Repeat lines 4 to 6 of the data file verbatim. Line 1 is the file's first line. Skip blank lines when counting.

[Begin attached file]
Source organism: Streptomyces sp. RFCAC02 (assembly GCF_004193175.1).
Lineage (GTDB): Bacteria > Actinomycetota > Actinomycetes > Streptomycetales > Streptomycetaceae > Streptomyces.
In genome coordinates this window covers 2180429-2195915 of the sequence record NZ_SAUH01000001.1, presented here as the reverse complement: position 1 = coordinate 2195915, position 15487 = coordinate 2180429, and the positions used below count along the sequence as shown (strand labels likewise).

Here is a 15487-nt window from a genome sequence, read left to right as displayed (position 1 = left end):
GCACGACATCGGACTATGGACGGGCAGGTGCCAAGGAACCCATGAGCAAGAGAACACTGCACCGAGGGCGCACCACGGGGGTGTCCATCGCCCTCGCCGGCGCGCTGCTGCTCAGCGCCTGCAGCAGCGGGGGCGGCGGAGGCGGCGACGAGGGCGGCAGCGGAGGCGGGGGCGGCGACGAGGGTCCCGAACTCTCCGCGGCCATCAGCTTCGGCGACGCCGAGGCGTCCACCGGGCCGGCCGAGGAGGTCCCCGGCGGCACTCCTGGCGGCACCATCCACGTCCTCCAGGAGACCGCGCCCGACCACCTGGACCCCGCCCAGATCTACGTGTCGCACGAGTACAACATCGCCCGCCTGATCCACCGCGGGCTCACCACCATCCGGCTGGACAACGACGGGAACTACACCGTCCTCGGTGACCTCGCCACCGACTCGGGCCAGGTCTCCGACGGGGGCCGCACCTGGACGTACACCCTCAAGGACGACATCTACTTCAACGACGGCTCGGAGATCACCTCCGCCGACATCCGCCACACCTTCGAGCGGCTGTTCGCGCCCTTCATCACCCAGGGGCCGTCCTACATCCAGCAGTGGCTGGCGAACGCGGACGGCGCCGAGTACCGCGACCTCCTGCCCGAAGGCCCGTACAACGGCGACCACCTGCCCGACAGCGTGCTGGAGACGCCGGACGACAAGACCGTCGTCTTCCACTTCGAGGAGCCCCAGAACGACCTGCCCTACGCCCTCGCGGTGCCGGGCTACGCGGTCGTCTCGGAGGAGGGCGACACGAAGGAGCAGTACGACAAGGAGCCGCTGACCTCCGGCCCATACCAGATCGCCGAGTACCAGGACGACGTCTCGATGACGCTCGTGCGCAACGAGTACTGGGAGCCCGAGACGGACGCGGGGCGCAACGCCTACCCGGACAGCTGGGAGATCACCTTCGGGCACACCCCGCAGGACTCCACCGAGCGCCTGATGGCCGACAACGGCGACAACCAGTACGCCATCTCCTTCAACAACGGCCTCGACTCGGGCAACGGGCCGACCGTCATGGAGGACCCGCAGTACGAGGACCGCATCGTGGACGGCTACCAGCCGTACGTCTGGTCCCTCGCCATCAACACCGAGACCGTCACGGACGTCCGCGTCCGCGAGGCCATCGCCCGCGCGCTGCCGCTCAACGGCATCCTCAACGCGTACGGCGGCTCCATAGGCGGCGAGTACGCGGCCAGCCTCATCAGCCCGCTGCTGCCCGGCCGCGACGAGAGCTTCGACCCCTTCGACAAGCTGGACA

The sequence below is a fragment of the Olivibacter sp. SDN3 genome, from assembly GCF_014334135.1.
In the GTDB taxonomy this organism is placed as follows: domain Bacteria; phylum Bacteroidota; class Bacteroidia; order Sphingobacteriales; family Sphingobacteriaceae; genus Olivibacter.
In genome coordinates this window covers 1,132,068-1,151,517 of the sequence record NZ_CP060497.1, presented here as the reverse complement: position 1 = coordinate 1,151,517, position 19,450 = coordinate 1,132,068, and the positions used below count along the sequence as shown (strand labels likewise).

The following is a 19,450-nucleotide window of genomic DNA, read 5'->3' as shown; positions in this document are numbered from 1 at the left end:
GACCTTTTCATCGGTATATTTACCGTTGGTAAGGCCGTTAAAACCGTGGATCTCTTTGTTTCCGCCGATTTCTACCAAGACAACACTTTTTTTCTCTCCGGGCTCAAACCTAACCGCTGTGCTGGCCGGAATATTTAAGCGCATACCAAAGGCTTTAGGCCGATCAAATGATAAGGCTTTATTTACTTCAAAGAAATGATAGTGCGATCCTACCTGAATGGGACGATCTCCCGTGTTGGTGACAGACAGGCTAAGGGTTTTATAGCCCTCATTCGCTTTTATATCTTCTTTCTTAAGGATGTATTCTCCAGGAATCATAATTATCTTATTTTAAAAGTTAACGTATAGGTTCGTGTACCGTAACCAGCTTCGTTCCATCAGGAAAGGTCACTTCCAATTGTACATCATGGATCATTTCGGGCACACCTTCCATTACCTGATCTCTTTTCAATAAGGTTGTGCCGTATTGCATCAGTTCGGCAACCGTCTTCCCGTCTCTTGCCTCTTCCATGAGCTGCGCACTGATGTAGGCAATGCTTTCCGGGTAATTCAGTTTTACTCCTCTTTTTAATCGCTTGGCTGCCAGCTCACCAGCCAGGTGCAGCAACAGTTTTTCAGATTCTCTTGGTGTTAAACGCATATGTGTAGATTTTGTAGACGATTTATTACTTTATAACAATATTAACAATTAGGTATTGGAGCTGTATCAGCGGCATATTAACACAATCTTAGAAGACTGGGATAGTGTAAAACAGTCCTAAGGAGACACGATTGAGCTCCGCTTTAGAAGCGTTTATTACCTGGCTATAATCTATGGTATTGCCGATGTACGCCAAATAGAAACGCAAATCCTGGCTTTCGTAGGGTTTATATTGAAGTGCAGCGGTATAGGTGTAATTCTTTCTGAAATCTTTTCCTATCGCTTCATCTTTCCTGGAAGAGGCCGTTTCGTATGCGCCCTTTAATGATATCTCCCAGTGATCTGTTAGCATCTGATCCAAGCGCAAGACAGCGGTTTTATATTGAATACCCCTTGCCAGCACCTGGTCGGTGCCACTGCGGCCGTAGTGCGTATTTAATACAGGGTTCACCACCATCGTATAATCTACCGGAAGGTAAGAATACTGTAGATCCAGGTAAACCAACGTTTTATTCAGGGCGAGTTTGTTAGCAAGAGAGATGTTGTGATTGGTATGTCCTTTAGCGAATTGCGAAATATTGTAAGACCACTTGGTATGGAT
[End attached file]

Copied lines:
Here is a 15487-nt window from a genome sequence, read left to right as displayed (position 1 = left end):
GCACGACATCGGACTATGGACGGGCAGGTGCCAAGGAACCCATGAGCAAGAGAACACTGCACCGAGGGCGCACCACGGGGGTGTCCATCGCCCTCGCCGGCGCGCTGCTGCTCAGCGCCTGCAGCAGCGGGGGCGGCGGAGGCGGCGACGAGGGCGGCAGCGGAGGCGGGGGCGGCGACGAGGGTCCCGAACTCTCCGCGGCCATCAGCTTCGGCGACGCCGAGGCGTCCACCGGGCCGGCCGAGGAGGTCCCCGGCGGCACTCCTGGCGGCACCATCCACGTCCTCCAGGAGACCGCGCCCGACCACCTGGACCCCGCCCAGATCTACGTGTCGCACGAGTACAACATCGCCCGCCTGATCCACCGCGGGCTCACCACCATCCGGCTGGACAACGACGGGAACTACACCGTCCTCGGTGACCTCGCCACCGACTCGGGCCAGGTCTCCGACGGGGGCCGCACCTGGACGTACACCCTCAAGGACGACATCTACTTCAACGACGGCTCGGAGATCACCTCCGCCGACATCCGCCACACCTTCGAGCGGCTGTTCGCGCCCTTCATCACCCAGGGGCCGTCCTACATCCAGCAGTGGCTGGCGAACGCGGACGGCGCCGAGTACCGCGACCTCCTGCCCGAAGGCCCGTACAACGGCGACCACCTGCCCGACAGCGTGCTGGAGACGCCGGACGACAAGACCGTCGTCTTCCACTTCGAGGAGCCCCAGAACGACCTGCCCTACGCCCTCGCGGTGCCGGGCTACGCGGTCGTCTCGGAGGAGGGCGACACGAAGGAGCAGTACGACAAGGAGCCGCTGACCTCCGGCCCATACCAGATCGCCGAGTACCAGGACGACGTCTCGATGACGCTCGTGCGCAACGAGTACTGGGAGCCCGAGACGGACGCGGGGCGCAACGCCTACCCGGACAGCTGGGAGATCACCTTCGGGCACACCCCGCAGGACTCCACCGAGCGCCTGATGGCCGACAACGGCGACAACCAGTACGCCATCTCCTTCAACAACGGCCTCGACTCGGGCAACGGGCCGACCGTCATGGAGGACCCGCAGTACGAGGACCGCATCGTGGACGGCTACCAGCCGTACGTCTGGTCCCTCGCCATCAACACCGAGACCGTCACGGACGTCCGCGTCCGCGAGGCCATCGCCCGCGCGCTGCCGCTCAACGGCATCCTCAACGCGTACGGCGGCTCCATAGGCGGCGAGTACGCGGCCAGCCTCATCAGCCCGCTGCTGCCCGGCCGCGACGAGAGCTTCGACCCCTTCGACAAGCTGGACA

The sequence below is a fragment of the Olivibacter sp. SDN3 genome, from assembly GCF_014334135.1.